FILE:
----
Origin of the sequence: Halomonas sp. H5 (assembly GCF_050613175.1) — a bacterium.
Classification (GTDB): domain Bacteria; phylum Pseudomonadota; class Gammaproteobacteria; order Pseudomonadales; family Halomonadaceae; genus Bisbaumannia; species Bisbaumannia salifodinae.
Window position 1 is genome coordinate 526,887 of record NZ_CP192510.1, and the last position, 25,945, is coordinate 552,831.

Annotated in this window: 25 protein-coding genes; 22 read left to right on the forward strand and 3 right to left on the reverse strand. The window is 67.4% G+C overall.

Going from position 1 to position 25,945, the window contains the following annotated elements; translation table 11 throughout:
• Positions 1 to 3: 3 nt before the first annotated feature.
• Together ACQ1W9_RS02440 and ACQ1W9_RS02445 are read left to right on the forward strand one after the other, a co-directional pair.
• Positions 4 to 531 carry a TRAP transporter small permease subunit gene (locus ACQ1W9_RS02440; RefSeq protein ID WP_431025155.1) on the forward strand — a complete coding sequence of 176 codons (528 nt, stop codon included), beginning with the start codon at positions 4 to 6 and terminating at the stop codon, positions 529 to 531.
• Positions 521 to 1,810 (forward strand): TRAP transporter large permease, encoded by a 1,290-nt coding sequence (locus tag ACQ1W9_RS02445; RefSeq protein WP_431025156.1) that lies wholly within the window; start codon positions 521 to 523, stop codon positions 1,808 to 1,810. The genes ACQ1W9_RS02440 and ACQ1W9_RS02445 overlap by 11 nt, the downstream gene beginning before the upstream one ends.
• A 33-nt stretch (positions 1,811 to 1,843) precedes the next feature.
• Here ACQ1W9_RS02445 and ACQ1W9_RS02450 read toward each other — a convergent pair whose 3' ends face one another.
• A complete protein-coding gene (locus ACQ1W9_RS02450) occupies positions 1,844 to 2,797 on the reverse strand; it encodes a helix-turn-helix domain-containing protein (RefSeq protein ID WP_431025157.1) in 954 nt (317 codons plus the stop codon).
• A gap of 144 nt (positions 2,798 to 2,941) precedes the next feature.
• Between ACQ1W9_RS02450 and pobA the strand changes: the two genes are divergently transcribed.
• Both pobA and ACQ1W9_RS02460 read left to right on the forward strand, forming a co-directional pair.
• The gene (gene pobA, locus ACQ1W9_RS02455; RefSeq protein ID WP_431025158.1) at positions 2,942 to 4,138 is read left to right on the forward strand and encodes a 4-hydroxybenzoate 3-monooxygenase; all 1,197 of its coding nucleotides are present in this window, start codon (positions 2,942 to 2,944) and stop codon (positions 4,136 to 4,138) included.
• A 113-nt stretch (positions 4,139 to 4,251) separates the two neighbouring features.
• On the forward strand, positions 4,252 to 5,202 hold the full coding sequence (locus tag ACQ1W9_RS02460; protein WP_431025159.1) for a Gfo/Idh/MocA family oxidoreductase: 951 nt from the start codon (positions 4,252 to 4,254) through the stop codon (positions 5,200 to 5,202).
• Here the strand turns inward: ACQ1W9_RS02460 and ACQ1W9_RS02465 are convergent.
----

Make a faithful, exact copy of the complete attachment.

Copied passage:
Origin of the sequence: Halomonas sp. H5 (assembly GCF_050613175.1) — a bacterium.
Classification (GTDB): domain Bacteria; phylum Pseudomonadota; class Gammaproteobacteria; order Pseudomonadales; family Halomonadaceae; genus Bisbaumannia; species Bisbaumannia salifodinae.
Window position 1 is genome coordinate 526,887 of record NZ_CP192510.1, and the last position, 25,945, is coordinate 552,831.

Annotated in this window: 25 protein-coding genes; 22 read left to right on the forward strand and 3 right to left on the reverse strand. The window is 67.4% G+C overall.

Going from position 1 to position 25,945, the window contains the following annotated elements; translation table 11 throughout:
• Positions 1 to 3: 3 nt before the first annotated feature.
• Together ACQ1W9_RS02440 and ACQ1W9_RS02445 are read left to right on the forward strand one after the other, a co-directional pair.
• Positions 4 to 531 carry a TRAP transporter small permease subunit gene (locus ACQ1W9_RS02440; RefSeq protein ID WP_431025155.1) on the forward strand — a complete coding sequence of 176 codons (528 nt, stop codon included), beginning with the start codon at positions 4 to 6 and terminating at the stop codon, positions 529 to 531.
• Positions 521 to 1,810 (forward strand): TRAP transporter large permease, encoded by a 1,290-nt coding sequence (locus tag ACQ1W9_RS02445; RefSeq protein WP_431025156.1) that lies wholly within the window; start codon positions 521 to 523, stop codon positions 1,808 to 1,810. The genes ACQ1W9_RS02440 and ACQ1W9_RS02445 overlap by 11 nt, the downstream gene beginning before the upstream one ends.
• A 33-nt stretch (positions 1,811 to 1,843) precedes the next feature.
• Here ACQ1W9_RS02445 and ACQ1W9_RS02450 read toward each other — a convergent pair whose 3' ends face one another.
• A complete protein-coding gene (locus ACQ1W9_RS02450) occupies positions 1,844 to 2,797 on the reverse strand; it encodes a helix-turn-helix domain-containing protein (RefSeq protein ID WP_431025157.1) in 954 nt (317 codons plus the stop codon).
• A gap of 144 nt (positions 2,798 to 2,941) precedes the next feature.
• Between ACQ1W9_RS02450 and pobA the strand changes: the two genes are divergently transcribed.
• Both pobA and ACQ1W9_RS02460 read left to right on the forward strand, forming a co-directional pair.
• The gene (gene pobA, locus ACQ1W9_RS02455; RefSeq protein ID WP_431025158.1) at positions 2,942 to 4,138 is read left to right on the forward strand and encodes a 4-hydroxybenzoate 3-monooxygenase; all 1,197 of its coding nucleotides are present in this window, start codon (positions 2,942 to 2,944) and stop codon (positions 4,136 to 4,138) included.
• A 113-nt stretch (positions 4,139 to 4,251) separates the two neighbouring features.
• On the forward strand, positions 4,252 to 5,202 hold the full coding sequence (locus tag ACQ1W9_RS02460; protein WP_431025159.1) for a Gfo/Idh/MocA family oxidoreductase: 951 nt from the start codon (positions 4,252 to 4,254) through the stop codon (positions 5,200 to 5,202).
• Here the strand turns inward: ACQ1W9_RS02460 and ACQ1W9_RS02465 are convergent.